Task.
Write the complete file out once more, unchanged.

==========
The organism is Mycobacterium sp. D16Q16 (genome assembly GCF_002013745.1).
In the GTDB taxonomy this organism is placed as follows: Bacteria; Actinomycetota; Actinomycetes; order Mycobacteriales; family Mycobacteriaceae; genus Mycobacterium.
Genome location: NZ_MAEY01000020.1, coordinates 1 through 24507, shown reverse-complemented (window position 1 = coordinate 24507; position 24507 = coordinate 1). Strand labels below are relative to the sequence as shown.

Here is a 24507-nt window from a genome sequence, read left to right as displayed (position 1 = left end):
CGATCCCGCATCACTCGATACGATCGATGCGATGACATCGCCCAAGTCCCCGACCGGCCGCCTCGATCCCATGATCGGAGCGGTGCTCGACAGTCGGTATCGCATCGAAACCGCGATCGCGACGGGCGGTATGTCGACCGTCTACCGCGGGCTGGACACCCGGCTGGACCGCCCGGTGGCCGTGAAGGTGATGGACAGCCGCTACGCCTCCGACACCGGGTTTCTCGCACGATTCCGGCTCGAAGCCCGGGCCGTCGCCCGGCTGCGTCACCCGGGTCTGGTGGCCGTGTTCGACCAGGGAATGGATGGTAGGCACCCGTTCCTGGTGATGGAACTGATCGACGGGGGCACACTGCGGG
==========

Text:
The organism is Mycobacterium sp. D16Q16 (genome assembly GCF_002013745.1).
In the GTDB taxonomy this organism is placed as follows: Bacteria; Actinomycetota; Actinomycetes; order Mycobacteriales; family Mycobacteriaceae; genus Mycobacterium.
Genome location: NZ_MAEY01000020.1, coordinates 1 through 24507, shown reverse-complemented (window position 1 = coordinate 24507; position 24507 = coordinate 1). Strand labels below are relative to the sequence as shown.

Here is a 24507-nt window from a genome sequence, read left to right as displayed (position 1 = left end):
CGATCCCGCATCACTCGATACGATCGATGCGATGACATCGCCCAAGTCCCCGACCGGCCGCCTCGATCCCATGATCGGAGCGGTGCTCGACAGTCGGTATCGCATCGAAACCGCGATCGCGACGGGCGGTATGTCGACCGTCTACCGCGGGCTGGACACCCGGCTGGACCGCCCGGTGGCCGTGAAGGTGATGGACAGCCGCTACGCCTCCGACACCGGGTTTCTCGCACGATTCCGGCTCGAAGCCCGGGCCGTCGCCCGGCTGCGTCACCCGGGTCTGGTGGCCGTGTTCGACCAGGGAATGGATGGTAGGCACCCGTTCCTGGTGATGGAACTGATCGACGGGGGCACACTGCGGG